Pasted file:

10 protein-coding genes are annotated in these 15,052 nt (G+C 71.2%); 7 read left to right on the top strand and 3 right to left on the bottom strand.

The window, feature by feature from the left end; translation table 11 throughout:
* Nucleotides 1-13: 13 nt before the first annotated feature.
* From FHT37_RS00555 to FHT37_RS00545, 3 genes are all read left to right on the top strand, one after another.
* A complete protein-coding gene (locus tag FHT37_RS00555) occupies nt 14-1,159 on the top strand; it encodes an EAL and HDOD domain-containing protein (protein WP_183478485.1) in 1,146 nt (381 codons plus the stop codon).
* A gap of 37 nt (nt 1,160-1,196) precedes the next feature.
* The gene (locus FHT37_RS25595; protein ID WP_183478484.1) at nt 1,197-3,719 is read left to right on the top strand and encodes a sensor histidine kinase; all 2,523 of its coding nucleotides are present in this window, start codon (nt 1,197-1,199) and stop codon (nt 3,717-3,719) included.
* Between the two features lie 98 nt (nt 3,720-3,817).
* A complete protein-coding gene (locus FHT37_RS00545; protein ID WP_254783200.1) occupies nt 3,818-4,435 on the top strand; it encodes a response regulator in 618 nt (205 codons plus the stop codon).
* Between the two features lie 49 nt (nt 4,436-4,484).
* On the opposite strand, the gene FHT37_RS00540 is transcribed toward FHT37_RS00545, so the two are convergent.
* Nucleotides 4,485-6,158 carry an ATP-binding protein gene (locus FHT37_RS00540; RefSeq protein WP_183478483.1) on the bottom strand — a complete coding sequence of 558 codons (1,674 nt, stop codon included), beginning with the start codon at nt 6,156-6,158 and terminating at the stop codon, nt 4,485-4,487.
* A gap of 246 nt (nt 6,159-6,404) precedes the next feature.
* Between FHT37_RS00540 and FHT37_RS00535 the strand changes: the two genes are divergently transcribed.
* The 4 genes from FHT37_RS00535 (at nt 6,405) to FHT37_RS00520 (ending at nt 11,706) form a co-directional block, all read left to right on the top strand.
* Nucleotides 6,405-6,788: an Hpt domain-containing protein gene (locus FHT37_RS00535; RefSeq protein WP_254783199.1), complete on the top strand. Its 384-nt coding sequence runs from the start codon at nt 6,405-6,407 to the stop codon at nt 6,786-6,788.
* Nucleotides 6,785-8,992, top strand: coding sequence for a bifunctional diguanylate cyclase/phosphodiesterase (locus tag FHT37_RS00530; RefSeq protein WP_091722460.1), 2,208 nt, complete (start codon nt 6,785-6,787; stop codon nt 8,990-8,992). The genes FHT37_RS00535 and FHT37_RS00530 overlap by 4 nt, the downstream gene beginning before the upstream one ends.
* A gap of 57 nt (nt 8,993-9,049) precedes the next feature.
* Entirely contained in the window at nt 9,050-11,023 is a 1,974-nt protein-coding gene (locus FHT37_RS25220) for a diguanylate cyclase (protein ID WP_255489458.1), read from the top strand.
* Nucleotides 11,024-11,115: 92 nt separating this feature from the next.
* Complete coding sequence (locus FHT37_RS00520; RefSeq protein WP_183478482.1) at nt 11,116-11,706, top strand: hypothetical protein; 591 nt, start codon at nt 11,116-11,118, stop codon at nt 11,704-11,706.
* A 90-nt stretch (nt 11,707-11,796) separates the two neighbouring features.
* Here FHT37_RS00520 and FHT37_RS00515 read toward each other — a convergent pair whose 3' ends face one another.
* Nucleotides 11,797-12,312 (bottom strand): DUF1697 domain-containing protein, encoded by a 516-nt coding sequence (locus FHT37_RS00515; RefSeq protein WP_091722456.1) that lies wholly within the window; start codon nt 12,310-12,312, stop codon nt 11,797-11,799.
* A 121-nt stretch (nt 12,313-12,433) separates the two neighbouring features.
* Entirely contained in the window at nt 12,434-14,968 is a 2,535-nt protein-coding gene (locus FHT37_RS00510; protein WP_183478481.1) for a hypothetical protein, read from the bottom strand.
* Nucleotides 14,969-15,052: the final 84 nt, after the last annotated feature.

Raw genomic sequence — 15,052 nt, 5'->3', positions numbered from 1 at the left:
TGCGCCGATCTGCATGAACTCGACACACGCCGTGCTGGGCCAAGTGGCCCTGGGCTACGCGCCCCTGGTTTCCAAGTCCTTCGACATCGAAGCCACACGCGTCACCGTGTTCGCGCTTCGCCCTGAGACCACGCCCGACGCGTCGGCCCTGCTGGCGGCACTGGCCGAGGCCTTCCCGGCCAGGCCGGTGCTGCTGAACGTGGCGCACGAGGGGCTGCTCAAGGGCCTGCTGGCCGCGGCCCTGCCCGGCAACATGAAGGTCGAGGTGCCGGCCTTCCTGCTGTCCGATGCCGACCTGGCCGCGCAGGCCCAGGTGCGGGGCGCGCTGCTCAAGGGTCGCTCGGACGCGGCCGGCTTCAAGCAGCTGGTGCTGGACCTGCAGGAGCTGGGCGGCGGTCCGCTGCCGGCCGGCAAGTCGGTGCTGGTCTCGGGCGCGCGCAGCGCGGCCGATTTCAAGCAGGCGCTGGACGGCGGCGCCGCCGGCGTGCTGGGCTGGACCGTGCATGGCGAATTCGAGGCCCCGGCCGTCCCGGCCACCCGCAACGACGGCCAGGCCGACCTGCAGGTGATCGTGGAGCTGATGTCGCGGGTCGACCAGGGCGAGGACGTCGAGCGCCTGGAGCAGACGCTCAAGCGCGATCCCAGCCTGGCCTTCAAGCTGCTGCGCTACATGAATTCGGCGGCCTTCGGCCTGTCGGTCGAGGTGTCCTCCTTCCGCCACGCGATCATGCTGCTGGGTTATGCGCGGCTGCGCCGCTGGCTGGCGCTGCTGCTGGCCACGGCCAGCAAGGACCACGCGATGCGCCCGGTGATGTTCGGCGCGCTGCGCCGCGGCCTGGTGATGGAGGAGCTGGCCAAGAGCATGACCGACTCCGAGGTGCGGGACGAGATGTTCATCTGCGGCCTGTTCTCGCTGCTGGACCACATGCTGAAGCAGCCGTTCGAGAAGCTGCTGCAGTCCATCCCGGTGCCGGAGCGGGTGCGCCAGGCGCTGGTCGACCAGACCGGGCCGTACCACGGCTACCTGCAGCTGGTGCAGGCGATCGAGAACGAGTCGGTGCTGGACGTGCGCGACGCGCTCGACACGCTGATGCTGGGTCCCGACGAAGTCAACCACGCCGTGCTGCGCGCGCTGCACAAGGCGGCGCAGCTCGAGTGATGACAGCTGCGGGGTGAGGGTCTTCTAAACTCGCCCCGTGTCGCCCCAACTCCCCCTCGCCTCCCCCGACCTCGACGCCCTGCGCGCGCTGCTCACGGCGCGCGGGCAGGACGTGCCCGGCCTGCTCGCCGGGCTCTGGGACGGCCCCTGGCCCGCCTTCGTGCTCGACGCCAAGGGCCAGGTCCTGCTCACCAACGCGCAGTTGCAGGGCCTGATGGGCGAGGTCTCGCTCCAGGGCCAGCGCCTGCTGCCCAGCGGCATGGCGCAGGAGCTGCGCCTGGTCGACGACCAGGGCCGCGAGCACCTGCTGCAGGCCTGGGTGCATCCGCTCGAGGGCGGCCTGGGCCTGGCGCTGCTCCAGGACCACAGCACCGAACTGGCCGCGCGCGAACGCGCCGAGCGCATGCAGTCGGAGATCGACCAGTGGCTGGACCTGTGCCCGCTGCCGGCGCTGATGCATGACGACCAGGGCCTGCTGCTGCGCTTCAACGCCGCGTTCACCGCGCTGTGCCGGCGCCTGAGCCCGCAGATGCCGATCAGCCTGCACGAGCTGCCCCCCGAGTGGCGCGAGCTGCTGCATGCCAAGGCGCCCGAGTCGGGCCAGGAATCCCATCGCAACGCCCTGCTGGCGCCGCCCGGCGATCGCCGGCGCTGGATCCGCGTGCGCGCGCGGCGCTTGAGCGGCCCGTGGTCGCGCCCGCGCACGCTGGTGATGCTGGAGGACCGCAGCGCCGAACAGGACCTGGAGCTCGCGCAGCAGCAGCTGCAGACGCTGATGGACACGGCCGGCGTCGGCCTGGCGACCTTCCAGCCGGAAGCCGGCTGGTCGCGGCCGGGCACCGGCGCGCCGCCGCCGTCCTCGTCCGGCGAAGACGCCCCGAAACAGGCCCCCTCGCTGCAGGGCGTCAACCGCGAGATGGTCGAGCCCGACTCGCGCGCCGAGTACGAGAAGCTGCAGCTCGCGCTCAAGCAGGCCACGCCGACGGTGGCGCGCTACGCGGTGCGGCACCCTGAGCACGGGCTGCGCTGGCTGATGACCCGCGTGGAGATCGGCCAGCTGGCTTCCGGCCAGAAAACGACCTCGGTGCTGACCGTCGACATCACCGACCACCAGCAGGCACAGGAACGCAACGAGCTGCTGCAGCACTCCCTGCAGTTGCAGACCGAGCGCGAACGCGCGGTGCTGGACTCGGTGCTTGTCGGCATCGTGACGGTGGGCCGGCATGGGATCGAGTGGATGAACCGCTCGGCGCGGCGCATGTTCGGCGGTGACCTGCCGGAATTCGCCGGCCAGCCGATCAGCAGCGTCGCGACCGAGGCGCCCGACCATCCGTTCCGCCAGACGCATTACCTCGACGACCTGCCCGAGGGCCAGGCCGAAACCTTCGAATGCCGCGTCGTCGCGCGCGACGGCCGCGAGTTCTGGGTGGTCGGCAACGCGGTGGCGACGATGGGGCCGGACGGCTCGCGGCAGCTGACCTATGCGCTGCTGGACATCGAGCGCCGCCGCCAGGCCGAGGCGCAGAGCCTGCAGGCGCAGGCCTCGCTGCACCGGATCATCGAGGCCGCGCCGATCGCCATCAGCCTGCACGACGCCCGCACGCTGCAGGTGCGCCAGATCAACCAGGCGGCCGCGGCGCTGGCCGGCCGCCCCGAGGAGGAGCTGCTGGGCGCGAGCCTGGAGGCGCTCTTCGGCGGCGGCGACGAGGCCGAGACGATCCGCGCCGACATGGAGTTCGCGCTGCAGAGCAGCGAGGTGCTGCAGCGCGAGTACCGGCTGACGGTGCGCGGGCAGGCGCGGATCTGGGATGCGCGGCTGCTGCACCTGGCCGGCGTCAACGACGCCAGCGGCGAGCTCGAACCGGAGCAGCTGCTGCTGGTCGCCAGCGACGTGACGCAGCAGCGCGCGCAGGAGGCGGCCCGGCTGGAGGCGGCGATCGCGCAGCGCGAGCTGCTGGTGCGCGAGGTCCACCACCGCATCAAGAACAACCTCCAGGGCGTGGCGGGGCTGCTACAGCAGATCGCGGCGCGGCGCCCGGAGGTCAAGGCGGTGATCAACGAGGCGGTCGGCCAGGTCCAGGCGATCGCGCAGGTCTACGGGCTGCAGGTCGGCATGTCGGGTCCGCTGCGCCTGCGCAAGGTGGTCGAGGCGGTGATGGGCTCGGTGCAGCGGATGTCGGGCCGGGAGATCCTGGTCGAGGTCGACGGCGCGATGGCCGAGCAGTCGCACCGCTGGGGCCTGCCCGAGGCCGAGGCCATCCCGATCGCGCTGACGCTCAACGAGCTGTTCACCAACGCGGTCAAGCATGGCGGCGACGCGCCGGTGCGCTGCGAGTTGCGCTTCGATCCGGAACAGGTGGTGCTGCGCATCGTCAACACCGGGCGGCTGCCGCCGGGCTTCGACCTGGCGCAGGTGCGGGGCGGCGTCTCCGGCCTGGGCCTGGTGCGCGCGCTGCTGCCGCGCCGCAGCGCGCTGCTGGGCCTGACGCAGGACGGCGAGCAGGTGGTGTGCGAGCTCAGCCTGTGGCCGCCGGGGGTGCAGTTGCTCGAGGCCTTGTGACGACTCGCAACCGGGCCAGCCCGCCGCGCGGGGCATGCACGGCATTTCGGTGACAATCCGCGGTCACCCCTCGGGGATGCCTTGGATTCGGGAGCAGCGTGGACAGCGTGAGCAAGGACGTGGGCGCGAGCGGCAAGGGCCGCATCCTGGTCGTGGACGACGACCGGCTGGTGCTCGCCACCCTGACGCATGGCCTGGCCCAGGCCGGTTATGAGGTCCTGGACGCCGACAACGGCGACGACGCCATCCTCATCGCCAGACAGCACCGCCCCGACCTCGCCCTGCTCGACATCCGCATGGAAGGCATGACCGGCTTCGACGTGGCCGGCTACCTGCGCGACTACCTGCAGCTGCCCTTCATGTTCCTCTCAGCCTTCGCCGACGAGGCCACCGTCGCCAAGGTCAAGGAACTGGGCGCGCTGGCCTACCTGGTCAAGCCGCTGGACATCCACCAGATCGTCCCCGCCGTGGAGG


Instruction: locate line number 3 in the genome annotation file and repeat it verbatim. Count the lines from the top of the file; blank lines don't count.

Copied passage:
* Nucleotides 1-13: 13 nt before the first annotated feature.